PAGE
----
Make sure to stay true to what you explored in the brainstorming stage. If you want to talk about entertainment and pop culture on your future radio show, include moments in your demo where you laughed or told a funny story, or told an anecdote about a recent pop culture event. Equally if it is music you love and a music show you want to create, show off your personality, what kind of music you love and why! This will make great content.

Release some content

You’ve already made some content – whether that be a one minute demo or a whole hour of radio content – and it’s time to share it.

When contacting stations, which is the final step in this guide, they will be looking for people who have a social media presence or a personal ‘brand’. This also gives them an insight into your personality, which will compliment your demo.

The best place to start is with the website Mixcloud.com where you can upload audio content of any kind for free. Once you start making more content, Mixcloud is a great place to store all of it, so people can log onto your page and check out all your audio. Alongside MixCloud you could create dedicated social media pages to your show, or you can hype up your new radio content on your personal accounts.

If you need to create visual content to go alongside this, Canva is another free website which is easy and quick to use.

If you want to start practicing broadcasting live, you can use platforms like Twitch or even Instagram Live.

Contact stations

So now you’ve sussed out your interests in radio and had a practice, you’re ready to get your name out there. Everyone has to start somewhere, and although the end goal may be the BBC or Capital FM, the best way to start out is to take advantage of the local stations around you.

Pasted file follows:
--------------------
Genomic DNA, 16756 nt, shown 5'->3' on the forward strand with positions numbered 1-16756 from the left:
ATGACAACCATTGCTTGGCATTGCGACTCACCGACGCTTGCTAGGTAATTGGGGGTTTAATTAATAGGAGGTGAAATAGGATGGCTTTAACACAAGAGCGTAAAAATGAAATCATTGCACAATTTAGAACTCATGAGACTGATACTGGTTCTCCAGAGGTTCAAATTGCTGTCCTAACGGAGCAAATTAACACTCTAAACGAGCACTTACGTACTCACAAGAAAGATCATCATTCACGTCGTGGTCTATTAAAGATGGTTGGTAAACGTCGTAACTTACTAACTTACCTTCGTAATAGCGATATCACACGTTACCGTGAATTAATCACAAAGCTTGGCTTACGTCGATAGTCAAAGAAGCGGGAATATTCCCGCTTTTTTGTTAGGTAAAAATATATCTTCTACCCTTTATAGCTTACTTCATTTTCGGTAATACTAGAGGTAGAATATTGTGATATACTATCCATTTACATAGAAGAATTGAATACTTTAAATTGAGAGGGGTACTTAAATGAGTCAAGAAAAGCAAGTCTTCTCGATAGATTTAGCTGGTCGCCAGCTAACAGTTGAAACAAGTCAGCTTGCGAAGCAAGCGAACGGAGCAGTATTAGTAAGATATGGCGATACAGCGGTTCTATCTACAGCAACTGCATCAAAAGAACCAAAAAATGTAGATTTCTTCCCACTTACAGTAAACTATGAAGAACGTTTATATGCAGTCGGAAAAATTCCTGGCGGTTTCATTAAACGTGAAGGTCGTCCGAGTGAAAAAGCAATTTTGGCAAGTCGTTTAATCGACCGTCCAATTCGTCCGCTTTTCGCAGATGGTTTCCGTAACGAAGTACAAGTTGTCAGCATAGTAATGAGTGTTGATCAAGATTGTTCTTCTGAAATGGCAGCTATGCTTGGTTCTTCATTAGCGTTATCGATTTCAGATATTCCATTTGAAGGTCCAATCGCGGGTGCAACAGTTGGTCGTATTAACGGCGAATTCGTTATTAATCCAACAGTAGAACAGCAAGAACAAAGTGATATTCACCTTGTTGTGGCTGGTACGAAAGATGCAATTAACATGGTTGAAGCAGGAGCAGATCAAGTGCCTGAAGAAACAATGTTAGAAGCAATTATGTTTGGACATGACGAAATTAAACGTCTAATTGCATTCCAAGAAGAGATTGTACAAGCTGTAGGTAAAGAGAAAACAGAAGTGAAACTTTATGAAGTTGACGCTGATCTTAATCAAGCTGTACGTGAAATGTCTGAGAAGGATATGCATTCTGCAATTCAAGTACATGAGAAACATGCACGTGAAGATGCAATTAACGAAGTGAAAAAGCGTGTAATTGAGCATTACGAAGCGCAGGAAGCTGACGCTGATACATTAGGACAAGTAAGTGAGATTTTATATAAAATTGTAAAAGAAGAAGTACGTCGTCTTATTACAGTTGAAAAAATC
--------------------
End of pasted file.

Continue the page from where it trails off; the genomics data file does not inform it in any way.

Do some research to find the community stations around you. Nearly every big hospital has a radio station in it that broadcasts to its patients, which is a great way to get some experience live on air, so do have a look into them.

If you are a student, look into your student radio station as there is bound to be one at your University.

There are many community radio stations, especially around London, who are keen for fresh talent. Most stations will have a contact address on their website, so you could just send them an email introducing yourself, you can attach your demo, a link to your MixCloud page, and your socials if you’ve been posting about your radio content.

You can also aim high and send your demo to the BBC or bigger stations, no harm in shooting for the stars!

Don’t be disheartened at this stage if you don’t hear back from any stations straight away, keep working on your content, sending emails and posting on your socials. Persistency is key as it shows commitment. And remember, you can always go back to any of these steps to help you; keep brainstorming and recording and connecting.

Words: Jojo Jones

Listen to Jojo Jones on the first Wednesdays of the month 12-2pm on Voicesradio.co.uk 

@jojo_j0nes 

www.jojojones.uk/